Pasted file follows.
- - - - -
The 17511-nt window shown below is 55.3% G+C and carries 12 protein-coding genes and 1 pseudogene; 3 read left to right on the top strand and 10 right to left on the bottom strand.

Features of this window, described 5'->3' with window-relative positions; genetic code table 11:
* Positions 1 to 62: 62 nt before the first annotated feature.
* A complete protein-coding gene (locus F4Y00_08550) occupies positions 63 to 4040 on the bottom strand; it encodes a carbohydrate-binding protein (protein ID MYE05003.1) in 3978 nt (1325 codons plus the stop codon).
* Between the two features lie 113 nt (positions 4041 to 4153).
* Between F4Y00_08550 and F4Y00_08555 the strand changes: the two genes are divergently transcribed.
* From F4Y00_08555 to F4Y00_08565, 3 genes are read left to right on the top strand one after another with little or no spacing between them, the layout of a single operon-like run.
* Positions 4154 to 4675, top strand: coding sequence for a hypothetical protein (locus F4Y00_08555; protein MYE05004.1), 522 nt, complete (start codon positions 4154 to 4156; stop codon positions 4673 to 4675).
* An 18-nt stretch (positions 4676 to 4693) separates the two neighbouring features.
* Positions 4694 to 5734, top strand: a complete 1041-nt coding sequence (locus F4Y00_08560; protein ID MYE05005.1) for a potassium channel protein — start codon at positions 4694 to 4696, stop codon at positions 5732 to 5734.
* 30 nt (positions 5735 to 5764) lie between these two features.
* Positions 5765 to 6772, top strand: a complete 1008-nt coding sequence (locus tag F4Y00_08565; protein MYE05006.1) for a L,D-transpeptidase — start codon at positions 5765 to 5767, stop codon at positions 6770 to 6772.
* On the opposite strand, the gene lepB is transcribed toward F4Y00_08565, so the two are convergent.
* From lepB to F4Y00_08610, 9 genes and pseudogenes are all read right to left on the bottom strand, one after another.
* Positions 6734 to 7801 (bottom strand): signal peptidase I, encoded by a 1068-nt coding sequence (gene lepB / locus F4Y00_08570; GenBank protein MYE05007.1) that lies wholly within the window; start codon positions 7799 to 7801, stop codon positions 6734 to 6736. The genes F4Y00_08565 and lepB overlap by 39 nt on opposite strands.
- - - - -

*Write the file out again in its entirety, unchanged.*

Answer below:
The 17511-nt window shown below is 55.3% G+C and carries 12 protein-coding genes and 1 pseudogene; 3 read left to right on the top strand and 10 right to left on the bottom strand.

Features of this window, described 5'->3' with window-relative positions; genetic code table 11:
* Positions 1 to 62: 62 nt before the first annotated feature.
* A complete protein-coding gene (locus F4Y00_08550) occupies positions 63 to 4040 on the bottom strand; it encodes a carbohydrate-binding protein (protein ID MYE05003.1) in 3978 nt (1325 codons plus the stop codon).
* Between the two features lie 113 nt (positions 4041 to 4153).
* Between F4Y00_08550 and F4Y00_08555 the strand changes: the two genes are divergently transcribed.
* From F4Y00_08555 to F4Y00_08565, 3 genes are read left to right on the top strand one after another with little or no spacing between them, the layout of a single operon-like run.
* Positions 4154 to 4675, top strand: coding sequence for a hypothetical protein (locus F4Y00_08555; protein MYE05004.1), 522 nt, complete (start codon positions 4154 to 4156; stop codon positions 4673 to 4675).
* An 18-nt stretch (positions 4676 to 4693) separates the two neighbouring features.
* Positions 4694 to 5734, top strand: a complete 1041-nt coding sequence (locus F4Y00_08560; protein ID MYE05005.1) for a potassium channel protein — start codon at positions 4694 to 4696, stop codon at positions 5732 to 5734.
* 30 nt (positions 5735 to 5764) lie between these two features.
* Positions 5765 to 6772, top strand: a complete 1008-nt coding sequence (locus tag F4Y00_08565; protein MYE05006.1) for a L,D-transpeptidase — start codon at positions 5765 to 5767, stop codon at positions 6770 to 6772.
* On the opposite strand, the gene lepB is transcribed toward F4Y00_08565, so the two are convergent.
* From lepB to F4Y00_08610, 9 genes and pseudogenes are all read right to left on the bottom strand, one after another.
* Positions 6734 to 7801 (bottom strand): signal peptidase I, encoded by a 1068-nt coding sequence (gene lepB / locus F4Y00_08570; GenBank protein MYE05007.1) that lies wholly within the window; start codon positions 7799 to 7801, stop codon positions 6734 to 6736. The genes F4Y00_08565 and lepB overlap by 39 nt on opposite strands.